While Calpol is commonly used by most parents to treat fevers, a London based paediatrician warns that it could be dangerous to a child’s health.
Professor Alastair Sutcliffe, a paediatrician at University College London, says that parents are giving their kids the Calpol too frequently and stresses that it isn’t always necessary. He told the Sunday Times that parents used the medicine “too permissively” and to treat mild fevers.
“They seem to fear fever as an illness per se, which it is not.”
Because the liquid medicine contains paracetamol, it can have side effects when overused, he added.
“There is evidence the excess usage is associated with increased rates of asthma, increased rates of liver damage – but [also] less widely known, kidney and heart damage.”
It’s not the first study that’s picked up on the potential dangers involved in giving a child Calpol too often. In 2012, research conducted by academics from the University of Copenhagen found that the more it is given in the first year of life, the more likely a child is to develop a breathing problem such as asthma.
One of the senior researchers, Professor Hans Bisgaard, said parents should only use paracetamol when necessary, such as when a child had a high temperature, but added: “We would like to stress that the use of this drug indeed is beneficial in the appropriate circumstances.”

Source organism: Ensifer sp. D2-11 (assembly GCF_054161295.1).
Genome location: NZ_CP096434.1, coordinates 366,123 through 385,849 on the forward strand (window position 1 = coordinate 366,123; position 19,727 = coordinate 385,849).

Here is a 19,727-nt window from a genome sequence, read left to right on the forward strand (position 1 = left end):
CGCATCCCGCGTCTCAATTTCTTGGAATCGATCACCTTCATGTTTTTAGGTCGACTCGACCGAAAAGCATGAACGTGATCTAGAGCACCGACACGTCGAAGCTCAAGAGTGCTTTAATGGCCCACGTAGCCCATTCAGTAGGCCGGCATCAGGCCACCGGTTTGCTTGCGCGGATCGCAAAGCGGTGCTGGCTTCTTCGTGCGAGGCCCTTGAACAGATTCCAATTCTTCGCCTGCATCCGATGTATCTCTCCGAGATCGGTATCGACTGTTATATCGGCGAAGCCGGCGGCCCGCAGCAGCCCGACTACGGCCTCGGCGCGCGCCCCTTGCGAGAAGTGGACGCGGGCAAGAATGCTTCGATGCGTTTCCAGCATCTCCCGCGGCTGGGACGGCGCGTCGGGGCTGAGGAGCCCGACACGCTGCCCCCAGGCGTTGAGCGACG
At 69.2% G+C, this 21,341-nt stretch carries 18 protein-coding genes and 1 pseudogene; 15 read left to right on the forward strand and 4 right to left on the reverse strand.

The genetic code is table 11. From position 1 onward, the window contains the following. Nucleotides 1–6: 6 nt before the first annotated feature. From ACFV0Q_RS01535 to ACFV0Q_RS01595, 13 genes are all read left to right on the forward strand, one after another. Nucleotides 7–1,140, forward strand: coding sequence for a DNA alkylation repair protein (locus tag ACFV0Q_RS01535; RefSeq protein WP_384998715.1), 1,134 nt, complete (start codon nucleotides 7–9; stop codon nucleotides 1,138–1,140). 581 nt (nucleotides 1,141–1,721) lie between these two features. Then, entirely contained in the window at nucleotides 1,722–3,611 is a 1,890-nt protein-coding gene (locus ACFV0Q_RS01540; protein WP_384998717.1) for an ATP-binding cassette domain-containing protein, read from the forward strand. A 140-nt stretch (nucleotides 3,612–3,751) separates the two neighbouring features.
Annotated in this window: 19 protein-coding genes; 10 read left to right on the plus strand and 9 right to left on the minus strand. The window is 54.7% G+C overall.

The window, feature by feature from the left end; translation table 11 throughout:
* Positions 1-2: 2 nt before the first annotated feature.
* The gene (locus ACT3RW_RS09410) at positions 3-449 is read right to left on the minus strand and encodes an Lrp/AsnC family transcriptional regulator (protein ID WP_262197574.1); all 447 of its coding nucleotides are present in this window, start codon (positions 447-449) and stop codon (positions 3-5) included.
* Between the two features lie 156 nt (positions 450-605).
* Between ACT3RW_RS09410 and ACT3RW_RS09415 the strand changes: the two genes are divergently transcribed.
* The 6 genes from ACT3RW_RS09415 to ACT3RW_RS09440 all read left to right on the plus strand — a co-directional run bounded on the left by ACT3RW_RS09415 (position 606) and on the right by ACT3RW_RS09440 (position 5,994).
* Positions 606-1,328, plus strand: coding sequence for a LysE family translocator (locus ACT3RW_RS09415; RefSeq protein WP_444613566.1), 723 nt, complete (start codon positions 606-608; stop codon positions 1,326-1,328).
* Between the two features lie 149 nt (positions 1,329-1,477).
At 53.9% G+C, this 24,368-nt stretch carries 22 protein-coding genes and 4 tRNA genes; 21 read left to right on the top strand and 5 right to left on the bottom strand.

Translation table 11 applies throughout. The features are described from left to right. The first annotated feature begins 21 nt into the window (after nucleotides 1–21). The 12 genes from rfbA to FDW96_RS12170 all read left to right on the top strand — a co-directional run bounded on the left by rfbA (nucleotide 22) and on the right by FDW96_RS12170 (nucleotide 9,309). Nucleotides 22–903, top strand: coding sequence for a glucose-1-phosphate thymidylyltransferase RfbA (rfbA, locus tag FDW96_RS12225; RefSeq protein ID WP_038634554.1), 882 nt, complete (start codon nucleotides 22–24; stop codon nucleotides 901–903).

The study looked at 336 children, whose health was monitored from birth to the age of seven. All the children had mothers with asthma, which meant they themselves were at a higher risk than normal of developing the condition.
By the age of three, 19 per cent had asthma-like symptoms, but those who had been given more paracetamol as a baby were more likely to display these signs. Specifically, for each doubling of the number of days in which paracetamol was administered, there was a 28 per cent increase in asthma risk by three years of age.
In a statement, Calpol’s stressed that the product line has been trusted by parents for over 45 years to provide relief from mild to moderate pain and fever.
“The Medicines and Healthcare Products Regulatory Agency (MHRA) assesses and approves the ingredients and dosing instructions for all medicines before they can be sold. Parents and carers are advised always to read the information and follow the dosing instructions provided on the product packaging and the leaflet in the box. Consumers who have concerns or questions should contact their pharmacist or doctor.”